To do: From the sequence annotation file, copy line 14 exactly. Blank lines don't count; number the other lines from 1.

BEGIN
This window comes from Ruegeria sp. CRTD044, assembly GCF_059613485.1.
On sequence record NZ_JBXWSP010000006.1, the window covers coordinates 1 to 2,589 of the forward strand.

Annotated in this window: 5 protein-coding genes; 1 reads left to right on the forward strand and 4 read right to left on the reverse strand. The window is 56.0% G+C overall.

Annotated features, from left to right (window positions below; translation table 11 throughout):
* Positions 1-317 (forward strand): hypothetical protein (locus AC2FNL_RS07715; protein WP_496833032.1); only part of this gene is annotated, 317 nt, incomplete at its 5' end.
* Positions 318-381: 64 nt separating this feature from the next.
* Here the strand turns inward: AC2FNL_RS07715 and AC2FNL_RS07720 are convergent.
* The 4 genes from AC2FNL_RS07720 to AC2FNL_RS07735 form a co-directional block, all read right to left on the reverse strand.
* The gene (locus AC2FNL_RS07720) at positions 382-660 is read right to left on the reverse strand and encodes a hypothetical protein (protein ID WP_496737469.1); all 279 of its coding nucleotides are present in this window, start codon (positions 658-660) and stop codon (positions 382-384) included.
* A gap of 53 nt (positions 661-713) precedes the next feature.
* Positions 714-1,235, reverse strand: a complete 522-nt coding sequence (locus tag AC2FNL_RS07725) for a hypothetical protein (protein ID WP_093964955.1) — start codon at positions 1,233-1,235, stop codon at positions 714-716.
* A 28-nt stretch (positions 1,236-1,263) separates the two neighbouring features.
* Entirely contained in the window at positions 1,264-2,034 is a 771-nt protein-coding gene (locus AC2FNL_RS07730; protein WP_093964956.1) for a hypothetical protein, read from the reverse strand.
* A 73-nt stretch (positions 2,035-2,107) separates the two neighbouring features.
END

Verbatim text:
* A 73-nt stretch (positions 2,035-2,107) separates the two neighbouring features.